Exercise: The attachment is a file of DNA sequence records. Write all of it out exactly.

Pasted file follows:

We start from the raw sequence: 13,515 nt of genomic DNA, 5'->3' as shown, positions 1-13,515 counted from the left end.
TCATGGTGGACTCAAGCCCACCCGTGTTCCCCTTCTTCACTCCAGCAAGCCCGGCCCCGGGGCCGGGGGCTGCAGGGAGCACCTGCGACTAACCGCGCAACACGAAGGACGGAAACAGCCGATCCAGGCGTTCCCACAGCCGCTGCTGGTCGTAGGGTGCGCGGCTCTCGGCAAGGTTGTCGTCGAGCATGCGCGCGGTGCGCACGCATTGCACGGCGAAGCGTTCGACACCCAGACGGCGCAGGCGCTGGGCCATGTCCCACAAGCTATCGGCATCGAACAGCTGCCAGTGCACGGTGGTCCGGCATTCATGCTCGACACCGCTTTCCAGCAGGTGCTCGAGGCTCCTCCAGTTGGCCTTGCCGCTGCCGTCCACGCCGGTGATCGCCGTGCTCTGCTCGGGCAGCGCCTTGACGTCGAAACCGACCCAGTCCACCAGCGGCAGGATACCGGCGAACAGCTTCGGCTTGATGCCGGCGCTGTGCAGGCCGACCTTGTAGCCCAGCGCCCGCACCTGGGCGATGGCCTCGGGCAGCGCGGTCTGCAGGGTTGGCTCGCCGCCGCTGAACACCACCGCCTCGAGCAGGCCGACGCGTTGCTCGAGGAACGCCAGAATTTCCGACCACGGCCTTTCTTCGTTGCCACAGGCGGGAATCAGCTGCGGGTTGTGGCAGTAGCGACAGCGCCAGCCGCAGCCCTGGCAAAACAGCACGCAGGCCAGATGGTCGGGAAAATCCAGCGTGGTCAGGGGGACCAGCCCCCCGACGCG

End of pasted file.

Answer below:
We start from the raw sequence: 13,515 nt of genomic DNA, 5'->3' as shown, positions 1-13,515 counted from the left end.
TCATGGTGGACTCAAGCCCACCCGTGTTCCCCTTCTTCACTCCAGCAAGCCCGGCCCCGGGGCCGGGGGCTGCAGGGAGCACCTGCGACTAACCGCGCAACACGAAGGACGGAAACAGCCGATCCAGGCGTTCCCACAGCCGCTGCTGGTCGTAGGGTGCGCGGCTCTCGGCAAGGTTGTCGTCGAGCATGCGCGCGGTGCGCACGCATTGCACGGCGAAGCGTTCGACACCCAGACGGCGCAGGCGCTGGGCCATGTCCCACAAGCTATCGGCATCGAACAGCTGCCAGTGCACGGTGGTCCGGCATTCATGCTCGACACCGCTTTCCAGCAGGTGCTCGAGGCTCCTCCAGTTGGCCTTGCCGCTGCCGTCCACGCCGGTGATCGCCGTGCTCTGCTCGGGCAGCGCCTTGACGTCGAAACCGACCCAGTCCACCAGCGGCAGGATACCGGCGAACAGCTTCGGCTTGATGCCGGCGCTGTGCAGGCCGACCTTGTAGCCCAGCGCCCGCACCTGGGCGATGGCCTCGGGCAGCGCGGTCTGCAGGGTTGGCTCGCCGCCGCTGAACACCACCGCCTCGAGCAGGCCGACGCGTTGCTCGAGGAACGCCAGAATTTCCGACCACGGCCTTTCTTCGTTGCCACAGGCGGGAATCAGCTGCGGGTTGTGGCAGTAGCGACAGCGCCAGCCGCAGCCCTGGCAAAACAGCACGCAGGCCAGATGGTCGGGAAAATCCAGCGTGGTCAGGGGGACCAGCCCCCCGACGCG